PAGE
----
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Comments Off on Vendor diversity should be key element of any cloud strategy, warns Ray Bricknell

Vendor diversity should be key element of any cloud strategy, warns Ray Bricknell

Posted by Admin | March 15, 2017 | Telecoms

Putting all your applications in one cloud can leave your organisation exposed, warns Bricknell

Major organisations should host their applications and data in more than one vendor’s cloud as part of their risk-management strategy because standardising on one provider’s cloud could leave an organisation exposed to undue price rises – or even adverse consequences should the supplier run into difficulties. 

That’s the no-nonsense advice of Ray Bricknell, managing director of consultancy Behind Every Cloud. 

Speaking recently on an expert panel during a Computing web seminar, ‘Cloud mix and match – getting the balance right’, Bricknell warned of a number of potential issues that could arise. 

“The concept of vendor diversity is very important in the private managed cloud world,” Bricknell said. 

“Historically, it would never have been possible to walk downstairs and find that your IT department has gone bust, or say that they’re refusing to tell you how many virtual machines they’re running.”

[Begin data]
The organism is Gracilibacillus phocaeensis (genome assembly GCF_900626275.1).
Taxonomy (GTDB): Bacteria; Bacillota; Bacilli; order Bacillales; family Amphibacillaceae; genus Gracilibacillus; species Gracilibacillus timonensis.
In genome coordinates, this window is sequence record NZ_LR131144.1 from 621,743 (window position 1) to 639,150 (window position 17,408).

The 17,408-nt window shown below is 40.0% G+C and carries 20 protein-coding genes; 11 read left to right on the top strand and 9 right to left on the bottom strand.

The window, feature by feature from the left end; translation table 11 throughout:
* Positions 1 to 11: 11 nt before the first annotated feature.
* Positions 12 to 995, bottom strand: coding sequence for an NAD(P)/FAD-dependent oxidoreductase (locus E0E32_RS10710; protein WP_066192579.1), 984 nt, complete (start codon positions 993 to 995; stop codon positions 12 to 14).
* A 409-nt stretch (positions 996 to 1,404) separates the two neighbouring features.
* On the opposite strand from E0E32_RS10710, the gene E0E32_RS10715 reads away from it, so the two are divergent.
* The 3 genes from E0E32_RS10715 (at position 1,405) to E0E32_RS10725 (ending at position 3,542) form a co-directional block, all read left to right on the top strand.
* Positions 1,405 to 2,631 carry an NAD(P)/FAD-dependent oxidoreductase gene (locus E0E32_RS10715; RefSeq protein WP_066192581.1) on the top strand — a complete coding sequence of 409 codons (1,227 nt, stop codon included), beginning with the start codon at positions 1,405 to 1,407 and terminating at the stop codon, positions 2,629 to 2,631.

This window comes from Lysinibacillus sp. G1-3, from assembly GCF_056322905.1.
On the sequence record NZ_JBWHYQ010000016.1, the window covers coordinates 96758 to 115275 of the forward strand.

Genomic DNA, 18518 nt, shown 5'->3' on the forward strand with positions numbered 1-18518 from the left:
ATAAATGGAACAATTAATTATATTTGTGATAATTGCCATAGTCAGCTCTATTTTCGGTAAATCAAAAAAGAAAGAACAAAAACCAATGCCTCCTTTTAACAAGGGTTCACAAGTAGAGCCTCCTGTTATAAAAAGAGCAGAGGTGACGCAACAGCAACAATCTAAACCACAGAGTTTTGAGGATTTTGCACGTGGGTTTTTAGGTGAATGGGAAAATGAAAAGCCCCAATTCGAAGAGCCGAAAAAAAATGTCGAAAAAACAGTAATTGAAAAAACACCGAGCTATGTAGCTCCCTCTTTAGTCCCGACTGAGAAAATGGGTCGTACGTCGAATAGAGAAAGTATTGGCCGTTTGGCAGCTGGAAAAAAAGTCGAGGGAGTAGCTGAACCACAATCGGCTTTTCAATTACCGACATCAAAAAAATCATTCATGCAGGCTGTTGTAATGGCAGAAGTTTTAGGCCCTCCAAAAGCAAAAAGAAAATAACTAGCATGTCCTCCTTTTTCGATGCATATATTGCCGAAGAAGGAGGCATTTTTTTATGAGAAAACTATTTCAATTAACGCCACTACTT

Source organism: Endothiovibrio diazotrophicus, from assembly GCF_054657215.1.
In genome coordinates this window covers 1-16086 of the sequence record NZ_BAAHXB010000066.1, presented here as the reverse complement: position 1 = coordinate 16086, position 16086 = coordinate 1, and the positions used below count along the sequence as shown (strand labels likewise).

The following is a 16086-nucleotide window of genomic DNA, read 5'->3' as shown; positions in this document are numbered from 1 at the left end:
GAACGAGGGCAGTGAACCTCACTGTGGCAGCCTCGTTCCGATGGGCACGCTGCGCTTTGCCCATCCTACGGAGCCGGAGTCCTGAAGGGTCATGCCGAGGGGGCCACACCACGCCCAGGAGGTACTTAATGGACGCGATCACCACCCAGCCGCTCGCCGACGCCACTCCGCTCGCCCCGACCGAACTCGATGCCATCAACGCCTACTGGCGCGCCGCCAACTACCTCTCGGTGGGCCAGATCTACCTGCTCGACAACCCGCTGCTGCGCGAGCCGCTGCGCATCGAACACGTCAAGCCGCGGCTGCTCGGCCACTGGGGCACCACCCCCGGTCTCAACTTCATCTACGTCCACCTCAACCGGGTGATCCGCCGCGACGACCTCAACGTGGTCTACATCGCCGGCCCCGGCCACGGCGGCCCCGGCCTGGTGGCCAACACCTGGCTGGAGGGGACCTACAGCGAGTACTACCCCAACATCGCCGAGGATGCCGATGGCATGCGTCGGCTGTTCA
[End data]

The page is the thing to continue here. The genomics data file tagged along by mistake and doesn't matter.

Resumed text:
According to Bricknell, both scenarios are possible when that IT department has effectively been outsourced to a third-party cloud provider, something he calls the “2E2 effect”, referencing the now-defunct cloud vendor 2E2, which went bust in 2013 leaving £257 million owed to creditors. 

It also took an entire data centre’s worth of its customers’ information down with it, who had to scramble to recover their systems and data. 

“There’s the 2E2 effect, where the vendor goes broke. The administrators in that case ended up sending notes to clients saying ‘give us £10,000 now or your data goes away’. 

“Then there was the AWS [Amazon Web Services] outage last week. In that case around 20 per cent of the US cloud environment went down due to a single point of failure,” said Bricknell. 

He also referenced the Office 365 service from Microsoft, which itself has had frequent problems, along with other products from the company, due to authentication issues.

“Email is probably the most critical application in most enterprises, and Office 365 is far from a stable beast. Can your business operate with email downtime?” he asked.

Source: computing

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